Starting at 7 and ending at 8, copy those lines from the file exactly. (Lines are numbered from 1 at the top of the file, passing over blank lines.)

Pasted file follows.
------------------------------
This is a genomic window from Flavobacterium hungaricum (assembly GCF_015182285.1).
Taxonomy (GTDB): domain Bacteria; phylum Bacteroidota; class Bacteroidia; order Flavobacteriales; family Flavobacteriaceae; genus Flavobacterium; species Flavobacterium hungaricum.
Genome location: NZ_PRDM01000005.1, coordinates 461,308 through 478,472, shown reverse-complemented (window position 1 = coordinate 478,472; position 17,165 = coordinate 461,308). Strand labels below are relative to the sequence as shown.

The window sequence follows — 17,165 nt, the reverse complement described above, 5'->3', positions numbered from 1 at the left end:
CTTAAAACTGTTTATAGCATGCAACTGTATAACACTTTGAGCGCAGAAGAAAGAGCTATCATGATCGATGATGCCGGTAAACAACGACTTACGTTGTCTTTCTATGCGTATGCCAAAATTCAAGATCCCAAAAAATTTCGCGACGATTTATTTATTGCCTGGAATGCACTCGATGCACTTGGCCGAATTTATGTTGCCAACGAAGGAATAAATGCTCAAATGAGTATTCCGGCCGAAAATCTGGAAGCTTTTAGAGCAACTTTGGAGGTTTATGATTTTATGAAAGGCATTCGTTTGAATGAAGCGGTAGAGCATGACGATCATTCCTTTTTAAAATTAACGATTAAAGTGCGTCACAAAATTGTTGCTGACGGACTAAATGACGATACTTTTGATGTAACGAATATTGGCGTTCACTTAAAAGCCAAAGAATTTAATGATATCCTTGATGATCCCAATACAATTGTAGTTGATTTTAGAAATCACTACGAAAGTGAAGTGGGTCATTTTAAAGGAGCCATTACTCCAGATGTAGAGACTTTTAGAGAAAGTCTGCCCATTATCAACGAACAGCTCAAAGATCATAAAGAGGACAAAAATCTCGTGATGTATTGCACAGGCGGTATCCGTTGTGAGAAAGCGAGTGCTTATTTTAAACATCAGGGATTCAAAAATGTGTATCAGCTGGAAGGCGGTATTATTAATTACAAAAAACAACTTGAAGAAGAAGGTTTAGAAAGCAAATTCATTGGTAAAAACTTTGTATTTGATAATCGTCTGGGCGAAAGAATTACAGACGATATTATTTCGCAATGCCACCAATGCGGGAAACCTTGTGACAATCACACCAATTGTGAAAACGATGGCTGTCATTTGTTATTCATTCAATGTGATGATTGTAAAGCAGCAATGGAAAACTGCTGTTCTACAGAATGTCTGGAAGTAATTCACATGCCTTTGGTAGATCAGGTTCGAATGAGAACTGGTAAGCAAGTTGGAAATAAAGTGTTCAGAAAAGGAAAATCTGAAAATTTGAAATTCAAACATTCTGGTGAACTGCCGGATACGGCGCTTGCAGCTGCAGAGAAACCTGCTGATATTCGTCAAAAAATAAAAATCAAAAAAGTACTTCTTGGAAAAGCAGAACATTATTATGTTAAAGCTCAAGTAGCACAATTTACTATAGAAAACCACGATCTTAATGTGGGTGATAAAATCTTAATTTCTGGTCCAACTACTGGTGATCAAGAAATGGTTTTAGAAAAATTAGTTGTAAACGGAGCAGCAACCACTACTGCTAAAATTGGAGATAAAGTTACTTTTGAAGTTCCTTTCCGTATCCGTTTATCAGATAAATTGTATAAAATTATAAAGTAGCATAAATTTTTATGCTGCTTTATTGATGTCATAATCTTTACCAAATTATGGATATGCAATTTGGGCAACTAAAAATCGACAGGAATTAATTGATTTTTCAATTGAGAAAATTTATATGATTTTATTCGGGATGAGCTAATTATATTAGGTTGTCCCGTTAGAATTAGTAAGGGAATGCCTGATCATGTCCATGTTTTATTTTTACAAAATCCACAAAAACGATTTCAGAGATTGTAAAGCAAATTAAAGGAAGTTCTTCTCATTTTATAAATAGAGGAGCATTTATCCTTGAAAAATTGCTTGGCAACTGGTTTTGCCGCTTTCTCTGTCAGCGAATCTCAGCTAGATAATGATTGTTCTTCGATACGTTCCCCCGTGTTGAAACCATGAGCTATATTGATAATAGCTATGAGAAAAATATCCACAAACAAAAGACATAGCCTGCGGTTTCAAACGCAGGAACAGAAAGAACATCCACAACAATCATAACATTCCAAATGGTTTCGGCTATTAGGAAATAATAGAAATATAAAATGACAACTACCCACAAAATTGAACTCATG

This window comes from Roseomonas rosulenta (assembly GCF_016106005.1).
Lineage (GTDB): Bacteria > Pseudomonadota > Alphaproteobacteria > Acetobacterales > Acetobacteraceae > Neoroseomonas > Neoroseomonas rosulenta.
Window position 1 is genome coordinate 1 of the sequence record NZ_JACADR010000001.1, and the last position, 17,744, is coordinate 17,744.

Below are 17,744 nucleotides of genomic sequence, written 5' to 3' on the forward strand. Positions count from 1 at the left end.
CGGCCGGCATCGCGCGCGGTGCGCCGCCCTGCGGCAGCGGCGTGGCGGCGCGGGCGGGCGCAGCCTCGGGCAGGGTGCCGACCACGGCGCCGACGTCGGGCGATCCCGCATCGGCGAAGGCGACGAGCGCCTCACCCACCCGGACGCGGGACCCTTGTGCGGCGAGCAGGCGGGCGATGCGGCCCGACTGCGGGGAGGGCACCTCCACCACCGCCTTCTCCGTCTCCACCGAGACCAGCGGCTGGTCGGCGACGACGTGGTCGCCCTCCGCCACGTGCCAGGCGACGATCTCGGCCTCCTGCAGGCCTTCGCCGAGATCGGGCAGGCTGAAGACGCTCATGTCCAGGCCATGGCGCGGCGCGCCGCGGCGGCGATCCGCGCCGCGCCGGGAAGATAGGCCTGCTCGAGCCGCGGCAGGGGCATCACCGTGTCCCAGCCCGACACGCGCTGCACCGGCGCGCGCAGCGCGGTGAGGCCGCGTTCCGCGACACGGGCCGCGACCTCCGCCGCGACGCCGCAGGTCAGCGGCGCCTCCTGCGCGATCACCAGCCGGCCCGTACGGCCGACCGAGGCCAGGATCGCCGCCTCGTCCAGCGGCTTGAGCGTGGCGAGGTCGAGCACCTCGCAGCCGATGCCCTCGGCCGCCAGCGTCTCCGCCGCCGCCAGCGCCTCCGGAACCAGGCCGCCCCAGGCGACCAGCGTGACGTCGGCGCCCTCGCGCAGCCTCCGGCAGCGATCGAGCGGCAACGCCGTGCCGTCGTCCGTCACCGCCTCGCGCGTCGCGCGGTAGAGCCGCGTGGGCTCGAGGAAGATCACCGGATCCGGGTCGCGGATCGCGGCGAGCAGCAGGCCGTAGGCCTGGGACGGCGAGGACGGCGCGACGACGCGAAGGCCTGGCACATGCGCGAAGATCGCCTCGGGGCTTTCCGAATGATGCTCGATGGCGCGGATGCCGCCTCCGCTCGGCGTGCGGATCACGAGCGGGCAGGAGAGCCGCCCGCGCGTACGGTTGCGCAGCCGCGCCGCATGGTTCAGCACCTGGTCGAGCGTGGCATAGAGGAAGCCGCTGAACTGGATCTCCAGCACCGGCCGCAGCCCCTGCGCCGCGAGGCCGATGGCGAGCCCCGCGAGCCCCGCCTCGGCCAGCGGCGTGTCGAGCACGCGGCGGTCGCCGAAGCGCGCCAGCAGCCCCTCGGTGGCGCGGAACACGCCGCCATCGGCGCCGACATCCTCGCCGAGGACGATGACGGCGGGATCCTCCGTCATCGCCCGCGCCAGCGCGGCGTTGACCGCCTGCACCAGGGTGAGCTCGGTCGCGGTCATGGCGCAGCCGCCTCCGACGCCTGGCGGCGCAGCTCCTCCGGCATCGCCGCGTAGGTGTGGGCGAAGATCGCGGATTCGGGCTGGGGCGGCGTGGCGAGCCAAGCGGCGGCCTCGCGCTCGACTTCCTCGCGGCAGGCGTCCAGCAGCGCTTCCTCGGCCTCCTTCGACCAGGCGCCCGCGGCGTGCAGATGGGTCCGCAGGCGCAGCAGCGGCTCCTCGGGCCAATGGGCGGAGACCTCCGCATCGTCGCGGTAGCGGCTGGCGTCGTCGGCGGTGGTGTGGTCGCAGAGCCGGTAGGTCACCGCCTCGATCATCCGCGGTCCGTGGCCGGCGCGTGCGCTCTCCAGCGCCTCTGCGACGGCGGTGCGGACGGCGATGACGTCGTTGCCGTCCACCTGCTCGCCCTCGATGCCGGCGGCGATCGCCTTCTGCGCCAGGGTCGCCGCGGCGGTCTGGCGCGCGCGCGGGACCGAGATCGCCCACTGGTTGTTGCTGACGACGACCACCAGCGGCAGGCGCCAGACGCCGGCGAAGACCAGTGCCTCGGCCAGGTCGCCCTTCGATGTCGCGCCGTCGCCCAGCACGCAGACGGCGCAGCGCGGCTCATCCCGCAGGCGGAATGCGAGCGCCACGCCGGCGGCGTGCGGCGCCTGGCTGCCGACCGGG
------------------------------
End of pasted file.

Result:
Lineage (GTDB): Bacteria > Pseudomonadota > Alphaproteobacteria > Acetobacterales > Acetobacteraceae > Neoroseomonas > Neoroseomonas rosulenta.
Window position 1 is genome coordinate 1 of the sequence record NZ_JACADR010000001.1, and the last position, 17,744, is coordinate 17,744.